As Michiganders, we put onions on hot dogs, olives on hamburgers, and snack on Polish donuts in February. But have you ever wondered why? In our Michigan Moments: Food series, we’re checking out the history behind iconic Michigan foods and beverages.
MICHIGAN—Though it may come as a surprise to you, food from the Midwest might be considered unusual by our coastal neighbors. Midwestern cooking often combines culinary traditions from our families’ immigrant backgrounds, locally grown and produced ingredients, and the foods of Indigenous tribes.
And in Michigan especially, our home cookin’ includes provisions that were concocted, bottled, and packaged by mitten-state entrepreneurs. If you’re curious about the history of some of your favorite foods and beverages, read on to discover how Michigan history creates Michigan culture.
Kellogg’s Corn Flakes
Battle Creek may not be one of Michigan’s biggest cities, but thanks to its deep history with the Post and Kellogg’s companies, we’re betting that you’ve heard of it.
This city in northwest Calhoun County, with a population of about 50,000 people, is otherwise known as Cereal City—and it’s the birthplace of the corn flakes that Tony the Tiger now calls “Grrreat!”
Kellogg’s gets its name from its two founding brothers, William K. Kellogg and Dr. John H. Kellogg.
Dr. John Kellogg founded Battle Creek Sanitarium in 1876 and his brother, William, worked as his assistant and handled many of the sanitarium’s administrative tasks. The medical facility was founded on health principles from the Seventh-day Adventist Church. Dr. John Kellogg emphasized “biologic living” and focused on patients’ digestive health—for which, corn flakes supposedly helped across the board.
Though the precise origin of Kellogg’s corn flakes is tricky to nail down, company history credits it to one fateful day in either 1894 or 1898.
In the sanitarium’s kitchen, a batch of wheat-based cereal dough was accidentally left out. The dough began to ferment, but the Kelloggs discovered the moldy dough could be rolled thin and produce large crispy flakes in the oven. As William Kellogg experimented further with the recipe, he eventually adapted corn as the base grain over wheat, which made the flakes even crunchier. It was an immediate hit. He initially called it Granose, the world’s first flaked cereal product.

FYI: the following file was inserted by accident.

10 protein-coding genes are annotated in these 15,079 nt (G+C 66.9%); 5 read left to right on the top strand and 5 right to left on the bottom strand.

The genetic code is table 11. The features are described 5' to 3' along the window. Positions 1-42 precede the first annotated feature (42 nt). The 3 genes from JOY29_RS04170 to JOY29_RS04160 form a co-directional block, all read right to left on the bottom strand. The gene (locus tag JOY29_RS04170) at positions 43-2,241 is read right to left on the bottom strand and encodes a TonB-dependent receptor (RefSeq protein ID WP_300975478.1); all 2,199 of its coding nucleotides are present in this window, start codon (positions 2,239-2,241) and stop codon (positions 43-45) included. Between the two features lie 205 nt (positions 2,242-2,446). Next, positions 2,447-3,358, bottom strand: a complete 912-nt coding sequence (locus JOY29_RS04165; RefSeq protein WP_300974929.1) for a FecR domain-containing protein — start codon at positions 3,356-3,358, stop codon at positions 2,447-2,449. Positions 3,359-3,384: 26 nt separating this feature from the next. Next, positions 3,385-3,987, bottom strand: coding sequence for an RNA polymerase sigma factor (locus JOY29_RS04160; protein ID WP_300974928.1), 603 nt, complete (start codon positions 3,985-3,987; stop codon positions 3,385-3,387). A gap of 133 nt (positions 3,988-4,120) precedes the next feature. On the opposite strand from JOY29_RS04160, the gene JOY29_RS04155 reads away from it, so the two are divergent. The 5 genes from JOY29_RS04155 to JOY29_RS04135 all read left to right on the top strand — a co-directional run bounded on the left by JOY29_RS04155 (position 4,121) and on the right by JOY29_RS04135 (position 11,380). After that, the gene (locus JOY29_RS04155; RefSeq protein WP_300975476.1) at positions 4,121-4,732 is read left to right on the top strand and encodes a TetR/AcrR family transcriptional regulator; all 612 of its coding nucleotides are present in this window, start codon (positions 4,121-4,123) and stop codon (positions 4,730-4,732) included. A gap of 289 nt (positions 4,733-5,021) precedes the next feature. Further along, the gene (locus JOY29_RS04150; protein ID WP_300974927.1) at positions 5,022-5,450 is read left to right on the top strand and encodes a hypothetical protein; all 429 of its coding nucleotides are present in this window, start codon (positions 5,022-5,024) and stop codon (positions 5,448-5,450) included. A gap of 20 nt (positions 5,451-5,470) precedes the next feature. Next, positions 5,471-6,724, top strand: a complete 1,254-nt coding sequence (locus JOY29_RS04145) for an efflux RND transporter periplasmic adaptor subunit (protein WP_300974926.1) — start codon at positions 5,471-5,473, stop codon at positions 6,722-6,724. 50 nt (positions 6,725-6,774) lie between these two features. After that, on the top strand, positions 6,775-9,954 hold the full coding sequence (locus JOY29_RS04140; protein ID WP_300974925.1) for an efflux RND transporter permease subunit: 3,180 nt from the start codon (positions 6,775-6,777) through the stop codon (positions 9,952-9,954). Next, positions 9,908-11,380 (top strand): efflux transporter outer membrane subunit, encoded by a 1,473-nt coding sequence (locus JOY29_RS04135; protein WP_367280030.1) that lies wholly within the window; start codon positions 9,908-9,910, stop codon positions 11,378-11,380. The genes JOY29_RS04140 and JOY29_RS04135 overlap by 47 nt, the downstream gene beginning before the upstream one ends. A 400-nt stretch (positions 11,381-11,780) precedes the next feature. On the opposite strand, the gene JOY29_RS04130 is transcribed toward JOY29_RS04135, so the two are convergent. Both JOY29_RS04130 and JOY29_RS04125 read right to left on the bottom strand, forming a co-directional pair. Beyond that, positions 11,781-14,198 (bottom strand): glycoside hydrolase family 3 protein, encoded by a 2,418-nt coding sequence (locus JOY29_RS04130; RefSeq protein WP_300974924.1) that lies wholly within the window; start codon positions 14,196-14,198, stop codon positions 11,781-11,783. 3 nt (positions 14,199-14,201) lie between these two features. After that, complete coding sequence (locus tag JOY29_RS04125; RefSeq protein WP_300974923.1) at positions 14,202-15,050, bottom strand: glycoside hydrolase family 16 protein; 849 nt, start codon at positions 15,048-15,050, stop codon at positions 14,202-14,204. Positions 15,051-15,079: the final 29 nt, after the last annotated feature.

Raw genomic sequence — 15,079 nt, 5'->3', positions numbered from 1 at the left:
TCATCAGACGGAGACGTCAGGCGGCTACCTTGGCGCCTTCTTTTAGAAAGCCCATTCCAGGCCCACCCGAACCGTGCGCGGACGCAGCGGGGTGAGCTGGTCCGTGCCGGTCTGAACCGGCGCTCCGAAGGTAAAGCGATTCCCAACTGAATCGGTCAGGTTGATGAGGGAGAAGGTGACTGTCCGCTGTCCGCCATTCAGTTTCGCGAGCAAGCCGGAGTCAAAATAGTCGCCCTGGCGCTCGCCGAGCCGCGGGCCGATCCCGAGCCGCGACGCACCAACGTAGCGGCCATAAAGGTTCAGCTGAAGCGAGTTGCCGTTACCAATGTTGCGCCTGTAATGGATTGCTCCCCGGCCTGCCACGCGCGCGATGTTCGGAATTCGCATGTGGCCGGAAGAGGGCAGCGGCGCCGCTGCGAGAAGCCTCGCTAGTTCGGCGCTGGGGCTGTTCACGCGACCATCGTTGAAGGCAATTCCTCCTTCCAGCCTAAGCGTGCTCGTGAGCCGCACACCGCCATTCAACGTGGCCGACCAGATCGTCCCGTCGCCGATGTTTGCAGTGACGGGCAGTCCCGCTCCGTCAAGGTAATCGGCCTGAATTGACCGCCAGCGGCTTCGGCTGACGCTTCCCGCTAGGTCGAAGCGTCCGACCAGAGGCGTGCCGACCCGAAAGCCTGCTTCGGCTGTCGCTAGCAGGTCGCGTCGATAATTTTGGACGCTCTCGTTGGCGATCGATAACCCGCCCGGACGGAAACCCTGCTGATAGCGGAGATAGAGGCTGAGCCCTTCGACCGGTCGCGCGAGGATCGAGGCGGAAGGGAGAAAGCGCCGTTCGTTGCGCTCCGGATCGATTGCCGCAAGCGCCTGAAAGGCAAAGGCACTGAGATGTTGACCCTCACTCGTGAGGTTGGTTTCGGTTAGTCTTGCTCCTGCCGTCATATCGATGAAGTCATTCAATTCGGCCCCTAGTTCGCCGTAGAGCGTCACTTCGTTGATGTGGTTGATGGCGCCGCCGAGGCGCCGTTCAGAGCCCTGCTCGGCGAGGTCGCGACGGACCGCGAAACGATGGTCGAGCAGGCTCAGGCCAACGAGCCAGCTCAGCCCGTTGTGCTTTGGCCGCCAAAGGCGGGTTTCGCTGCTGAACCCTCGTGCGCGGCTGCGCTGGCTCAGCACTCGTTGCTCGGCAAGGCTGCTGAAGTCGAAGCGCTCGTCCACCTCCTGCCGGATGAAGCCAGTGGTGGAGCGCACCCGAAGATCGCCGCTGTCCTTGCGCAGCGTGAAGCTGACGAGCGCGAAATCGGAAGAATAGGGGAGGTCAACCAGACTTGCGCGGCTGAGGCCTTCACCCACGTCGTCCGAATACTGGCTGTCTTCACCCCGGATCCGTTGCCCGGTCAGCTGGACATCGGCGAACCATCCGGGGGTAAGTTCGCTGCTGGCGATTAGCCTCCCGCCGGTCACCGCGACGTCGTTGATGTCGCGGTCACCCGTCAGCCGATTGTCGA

Their company started as the Sanitas Food Company in 1900. The corn flakes were first sold by mail to the sanitarium’s ex-patients. Advertising soon followed, and suddenly, competitors flooded the market. One of these was C.W. Post, an ex-patient who invented Grape-Nuts and founded the Postum Cereal Co.
Dr. John Kellogg wanted to stick to medicine, but William Kellogg had more of a mind for business and expanded the company. They eventually had a falling out, and William became the face of the company, turning it into the Battle Creek Toasted Corn Flake Co. By 1909, the company was producing 120,000 cases of corn flakes daily. William picked the rooster mascot, Cornelius “Corny” Rooster, because the Welsh word for rooster was “ceiliog,” which William liked because it sounded similar to his surname.
With the help of the Transcontinental Railroad, Kellogg’s Corn Flakes integrated into the lives and the breakfasts of Americans across the country. Over the years, more than 30 different varieties of Kellogg’s cereal have emerged, but Corn Flakes, especially Frosted Flakes, remain one of its most popular brands.
In late June 2022, the Kellogg Co. announced plans to split into three separate companies—and move portions of its corporate headquarters for its new snack business to Chicago, reported the Battle Creek Enquirer. But the company’s leader said the move shouldn’t impact the city of Battle Creek negatively.
The spinoff of its North American cereal and plant-based foods businesses should reportedly be complete by the end of 2023. Both will continue to be based in Battle Creek, while the new snack business, which makes up about 80% of sales, will maintain dual campuses in Battle Creek and Chicago.
“We’re very committed to Battle Creek,” Kellogg CEO Steve Cahillane told the Battle Creek Enquirer.
Check out the different cereals offered by Kellogg’s today.